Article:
Sunday, February 21, 2010

What lies beneath that barely suppressed rage

After reading about Dr. Amy Bishop's barely suppressed rage, which came exploding in fury at her colleagues at the University of Alabama-Huntsville last week, it reminds me of an incident in our past that was very upsetting at the time.

Before Chris was born, Mike met an English professor at a writing conference; I'll call him "D." They hit it off and became friends, and their wives were drawn into the friendship as well. We spent quite a lot of time with them during that period. They got pregnant shortly before we did, and then sadly the wife ("L.") had a miscarriage. However, they seemed genuinely happy when we discovered we were pregnant. Having experienced multiple miscarriages ourselves, we now can truly understand that this apparent happiness was most likely ambivalent.

D. and L. had relocated to Portland from Idaho, where D. had been teaching. It seemed that everywhere D. went, someone had wronged him. He left figurative bodies and broken friendships in his wake, but of course it was always someone else's fault. L. seemed much more even tempered. We spent lots of time with them: going on hikes in the Columbia Gorge and sharing dinners at each other's houses. (I remember one dinner at their apartment, at which we waited for literally hours for dinner, with nothing to eat, but lots of wine to drink. We felt very light-headed and starving by the time dinner was finally served!)

Then Chris was born and we were thrown into the crisis mode of the NICU, or what I think of as our "wilderness," after today's church homily, which talked about each of us experiencing a wilderness at some point in our lives, and often it can enrich our lives and our faith. Initially, D. and L. were incredibly attentive, bringing us food and calling constantly to see how Chris was doing.

One of the many difficult things about having an NICU baby is not being able to experience the "normal" parts of a pregnancy, like childbirth classes and baby showers. My parents hosted a baby shower for us while Chris was still in the NICU. We invited D. and L. to attend, and they did.

When we arrived home that evening after the shower, we pressed "messages" on our answering machine, and heard a hate- and expletive-filled diatribe. D. had apparently been horribly offended by a couple of incidences at the shower, beginning with the fact that most of the attendees had been members of my extended family. He was mortified by something trivial Mike had said (can't even remember what it was now!) and as D. was trying to explain the location of their recently purchased house (in North Portland), my dad was trying to give one of my uncles a landmark, and commented that they lived near a gas station one of my great-uncles owned. This D. found egregiously offensive.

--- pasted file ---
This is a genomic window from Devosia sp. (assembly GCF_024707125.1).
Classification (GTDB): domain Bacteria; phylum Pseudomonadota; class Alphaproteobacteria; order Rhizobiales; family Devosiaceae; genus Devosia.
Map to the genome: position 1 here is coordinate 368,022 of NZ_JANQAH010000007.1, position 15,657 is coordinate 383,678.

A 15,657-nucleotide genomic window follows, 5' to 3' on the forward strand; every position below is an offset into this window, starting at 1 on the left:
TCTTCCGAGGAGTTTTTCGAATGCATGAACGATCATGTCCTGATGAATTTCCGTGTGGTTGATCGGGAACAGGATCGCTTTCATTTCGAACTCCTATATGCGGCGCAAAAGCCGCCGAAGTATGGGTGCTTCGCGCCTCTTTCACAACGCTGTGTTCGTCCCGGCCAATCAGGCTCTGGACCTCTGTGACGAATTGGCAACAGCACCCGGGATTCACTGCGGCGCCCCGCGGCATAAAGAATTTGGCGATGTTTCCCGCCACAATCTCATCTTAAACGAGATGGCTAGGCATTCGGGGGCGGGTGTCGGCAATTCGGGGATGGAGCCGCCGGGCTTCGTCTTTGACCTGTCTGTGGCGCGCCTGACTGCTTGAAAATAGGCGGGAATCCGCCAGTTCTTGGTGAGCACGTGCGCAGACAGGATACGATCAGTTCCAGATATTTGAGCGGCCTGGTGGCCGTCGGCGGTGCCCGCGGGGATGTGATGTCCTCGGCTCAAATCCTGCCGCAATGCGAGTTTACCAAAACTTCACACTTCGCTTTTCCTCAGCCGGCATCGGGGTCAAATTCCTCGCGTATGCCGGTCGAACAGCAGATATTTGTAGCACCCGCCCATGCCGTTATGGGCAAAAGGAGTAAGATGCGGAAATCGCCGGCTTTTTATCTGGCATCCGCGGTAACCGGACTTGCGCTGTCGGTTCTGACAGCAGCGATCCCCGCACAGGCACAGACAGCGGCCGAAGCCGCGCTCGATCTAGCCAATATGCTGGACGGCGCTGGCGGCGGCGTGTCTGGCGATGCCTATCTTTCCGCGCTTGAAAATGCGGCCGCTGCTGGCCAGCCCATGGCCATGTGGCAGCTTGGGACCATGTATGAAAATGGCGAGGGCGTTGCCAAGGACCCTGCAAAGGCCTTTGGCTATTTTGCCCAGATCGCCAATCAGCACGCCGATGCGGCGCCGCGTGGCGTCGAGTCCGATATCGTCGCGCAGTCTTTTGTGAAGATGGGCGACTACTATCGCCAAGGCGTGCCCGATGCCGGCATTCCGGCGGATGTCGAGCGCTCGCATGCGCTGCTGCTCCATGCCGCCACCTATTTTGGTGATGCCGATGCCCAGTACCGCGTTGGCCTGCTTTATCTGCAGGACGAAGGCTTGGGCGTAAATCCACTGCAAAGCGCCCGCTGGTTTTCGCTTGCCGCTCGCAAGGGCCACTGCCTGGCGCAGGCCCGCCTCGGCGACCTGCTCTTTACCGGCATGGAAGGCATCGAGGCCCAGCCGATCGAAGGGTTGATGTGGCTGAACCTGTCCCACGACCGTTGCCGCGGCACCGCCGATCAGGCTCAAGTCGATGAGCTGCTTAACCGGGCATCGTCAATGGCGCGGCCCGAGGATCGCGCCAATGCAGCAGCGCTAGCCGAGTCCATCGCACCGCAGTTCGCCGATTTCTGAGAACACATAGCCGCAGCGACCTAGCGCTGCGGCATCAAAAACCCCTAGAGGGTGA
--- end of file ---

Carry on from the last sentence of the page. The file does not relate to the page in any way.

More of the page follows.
As regular blog readers will remember, there's nothing worse in my opinion than intentions being misread. Here we were, being accused of what we understood not. It was completely bizarre, and triply upsetting given the fact that we had an extremely sick, fragile baby in the NICU at the time. These were people we thought were our good friends, and they completely turned on us.

D. subsequently ended up leaving Portland in shame. (Thanks to Google, I know this...) He was convicted of assaulting a student during an off-campus party. The faculty union fought to save his job. He is now teaching at a college on the east coast, and received a teaching honor in 2008. Of course, it begs the question: did the university that hired him know of his past when it hired him? I cannot imagine that the hiring committee would have known his past.

And what happened to L.? We have no idea. The baby gift was returned (although they rejected the returned mail and it came back to us), as was the tupperware in which D. and L. had delivered food to us in our hour of need (soon after Chris was born). All contact since that toxic answering message was cut off.

For years, it shook Mike's confidence. He had never had that much hate spewed directly at him before, and never has since, thank God. D. is who I think of when I read about Dr. Amy Bishop's shooting rampage. And I'm actually deeply grateful that we discovered D.'s true roots and stopped being friends with him before something worse could have happened. I believe that he is a man on the edge of a deep, violent rage. Who knows what could tip the scales of that rage.

If only the University of Huntsville would have known about Dr. Amy Bishop's history of barely suppressed rage. She actually shot her own brother to death at the age of 21 and was never convicted! In many other cases of people who end up exploding in violent furies, friends and family see signs in advance.

D. and L. are now referred to in family lore as "the unmentionables." We never actually say their names. However, I was amused to note that D.'s name is featured in Mike's latest novel, as a bully! That's a fine way to have the last word!

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